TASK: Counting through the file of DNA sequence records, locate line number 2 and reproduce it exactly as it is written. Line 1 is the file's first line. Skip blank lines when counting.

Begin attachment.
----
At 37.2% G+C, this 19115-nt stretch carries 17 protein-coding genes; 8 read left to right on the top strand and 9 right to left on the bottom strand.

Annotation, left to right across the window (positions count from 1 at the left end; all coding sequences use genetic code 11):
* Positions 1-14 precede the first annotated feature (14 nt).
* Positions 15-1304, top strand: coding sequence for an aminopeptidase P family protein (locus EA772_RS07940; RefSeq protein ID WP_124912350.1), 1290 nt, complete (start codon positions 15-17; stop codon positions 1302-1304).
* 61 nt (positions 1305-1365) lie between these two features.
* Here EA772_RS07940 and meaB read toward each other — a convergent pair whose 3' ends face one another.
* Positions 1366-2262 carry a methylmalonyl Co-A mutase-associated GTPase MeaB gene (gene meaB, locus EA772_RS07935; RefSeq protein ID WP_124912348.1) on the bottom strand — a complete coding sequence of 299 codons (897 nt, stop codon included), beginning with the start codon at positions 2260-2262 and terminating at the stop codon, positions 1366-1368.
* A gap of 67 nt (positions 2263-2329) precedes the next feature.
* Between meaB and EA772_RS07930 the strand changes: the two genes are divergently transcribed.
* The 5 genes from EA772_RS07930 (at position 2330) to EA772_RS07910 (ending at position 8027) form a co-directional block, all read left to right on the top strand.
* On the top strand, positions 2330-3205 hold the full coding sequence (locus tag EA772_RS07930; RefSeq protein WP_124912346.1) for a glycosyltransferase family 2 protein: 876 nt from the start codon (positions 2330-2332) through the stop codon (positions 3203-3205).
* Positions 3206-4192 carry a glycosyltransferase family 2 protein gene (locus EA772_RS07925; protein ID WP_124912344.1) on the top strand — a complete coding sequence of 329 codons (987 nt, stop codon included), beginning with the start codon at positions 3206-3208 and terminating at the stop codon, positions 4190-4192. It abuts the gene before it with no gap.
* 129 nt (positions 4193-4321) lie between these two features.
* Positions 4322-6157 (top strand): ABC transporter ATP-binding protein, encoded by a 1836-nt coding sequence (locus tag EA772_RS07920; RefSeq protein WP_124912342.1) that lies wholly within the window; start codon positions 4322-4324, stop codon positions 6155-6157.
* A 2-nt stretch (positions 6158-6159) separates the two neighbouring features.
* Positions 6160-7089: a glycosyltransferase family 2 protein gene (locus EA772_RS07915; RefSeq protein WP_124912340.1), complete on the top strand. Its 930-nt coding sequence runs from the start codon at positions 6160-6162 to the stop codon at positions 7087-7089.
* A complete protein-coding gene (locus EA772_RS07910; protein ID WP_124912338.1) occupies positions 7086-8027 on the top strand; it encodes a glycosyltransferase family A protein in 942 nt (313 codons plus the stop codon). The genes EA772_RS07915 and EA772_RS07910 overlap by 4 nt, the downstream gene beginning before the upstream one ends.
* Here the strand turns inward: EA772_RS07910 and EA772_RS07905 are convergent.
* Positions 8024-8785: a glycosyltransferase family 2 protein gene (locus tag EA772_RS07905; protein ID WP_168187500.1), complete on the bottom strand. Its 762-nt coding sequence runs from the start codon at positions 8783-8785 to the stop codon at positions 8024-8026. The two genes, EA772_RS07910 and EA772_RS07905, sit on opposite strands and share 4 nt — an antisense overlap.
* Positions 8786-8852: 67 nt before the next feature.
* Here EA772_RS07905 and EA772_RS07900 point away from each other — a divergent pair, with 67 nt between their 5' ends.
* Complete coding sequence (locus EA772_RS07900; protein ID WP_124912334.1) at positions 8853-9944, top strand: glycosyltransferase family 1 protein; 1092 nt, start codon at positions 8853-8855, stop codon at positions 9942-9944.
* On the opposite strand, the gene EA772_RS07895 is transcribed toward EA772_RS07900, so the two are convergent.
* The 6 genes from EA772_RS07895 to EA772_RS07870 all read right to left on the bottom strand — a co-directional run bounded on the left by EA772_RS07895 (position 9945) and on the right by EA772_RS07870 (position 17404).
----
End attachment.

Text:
Annotation, left to right across the window (positions count from 1 at the left end; all coding sequences use genetic code 11):